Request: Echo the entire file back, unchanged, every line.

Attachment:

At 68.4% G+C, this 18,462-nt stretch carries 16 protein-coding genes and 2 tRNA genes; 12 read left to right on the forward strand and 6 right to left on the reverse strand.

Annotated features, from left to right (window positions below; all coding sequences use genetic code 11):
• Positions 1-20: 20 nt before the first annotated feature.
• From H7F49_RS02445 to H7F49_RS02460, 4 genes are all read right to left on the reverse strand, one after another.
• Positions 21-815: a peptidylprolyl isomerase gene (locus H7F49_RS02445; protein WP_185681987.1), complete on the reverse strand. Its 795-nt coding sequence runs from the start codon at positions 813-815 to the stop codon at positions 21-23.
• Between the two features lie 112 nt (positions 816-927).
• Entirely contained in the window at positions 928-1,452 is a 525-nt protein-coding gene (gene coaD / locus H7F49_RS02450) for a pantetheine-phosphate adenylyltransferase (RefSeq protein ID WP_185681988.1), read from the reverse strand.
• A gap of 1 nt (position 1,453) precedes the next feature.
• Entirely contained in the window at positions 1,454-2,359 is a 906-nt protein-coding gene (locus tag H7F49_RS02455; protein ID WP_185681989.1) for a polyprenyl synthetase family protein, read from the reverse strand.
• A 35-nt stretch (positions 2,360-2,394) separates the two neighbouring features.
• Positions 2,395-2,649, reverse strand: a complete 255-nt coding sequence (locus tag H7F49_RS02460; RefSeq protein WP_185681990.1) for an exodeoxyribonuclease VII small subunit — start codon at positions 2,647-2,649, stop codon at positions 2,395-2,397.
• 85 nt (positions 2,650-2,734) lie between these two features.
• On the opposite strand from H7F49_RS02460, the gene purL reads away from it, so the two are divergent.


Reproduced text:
At 68.4% G+C, this 18,462-nt stretch carries 16 protein-coding genes and 2 tRNA genes; 12 read left to right on the forward strand and 6 right to left on the reverse strand.

Annotated features, from left to right (window positions below; all coding sequences use genetic code 11):
• Positions 1-20: 20 nt before the first annotated feature.
• From H7F49_RS02445 to H7F49_RS02460, 4 genes are all read right to left on the reverse strand, one after another.
• Positions 21-815: a peptidylprolyl isomerase gene (locus H7F49_RS02445; protein WP_185681987.1), complete on the reverse strand. Its 795-nt coding sequence runs from the start codon at positions 813-815 to the stop codon at positions 21-23.
• Between the two features lie 112 nt (positions 816-927).
• Entirely contained in the window at positions 928-1,452 is a 525-nt protein-coding gene (gene coaD / locus H7F49_RS02450) for a pantetheine-phosphate adenylyltransferase (RefSeq protein ID WP_185681988.1), read from the reverse strand.
• A gap of 1 nt (position 1,453) precedes the next feature.
• Entirely contained in the window at positions 1,454-2,359 is a 906-nt protein-coding gene (locus tag H7F49_RS02455; protein ID WP_185681989.1) for a polyprenyl synthetase family protein, read from the reverse strand.
• A 35-nt stretch (positions 2,360-2,394) separates the two neighbouring features.
• Positions 2,395-2,649, reverse strand: a complete 255-nt coding sequence (locus tag H7F49_RS02460; RefSeq protein WP_185681990.1) for an exodeoxyribonuclease VII small subunit — start codon at positions 2,647-2,649, stop codon at positions 2,395-2,397.
• 85 nt (positions 2,650-2,734) lie between these two features.
• On the opposite strand from H7F49_RS02460, the gene purL reads away from it, so the two are divergent.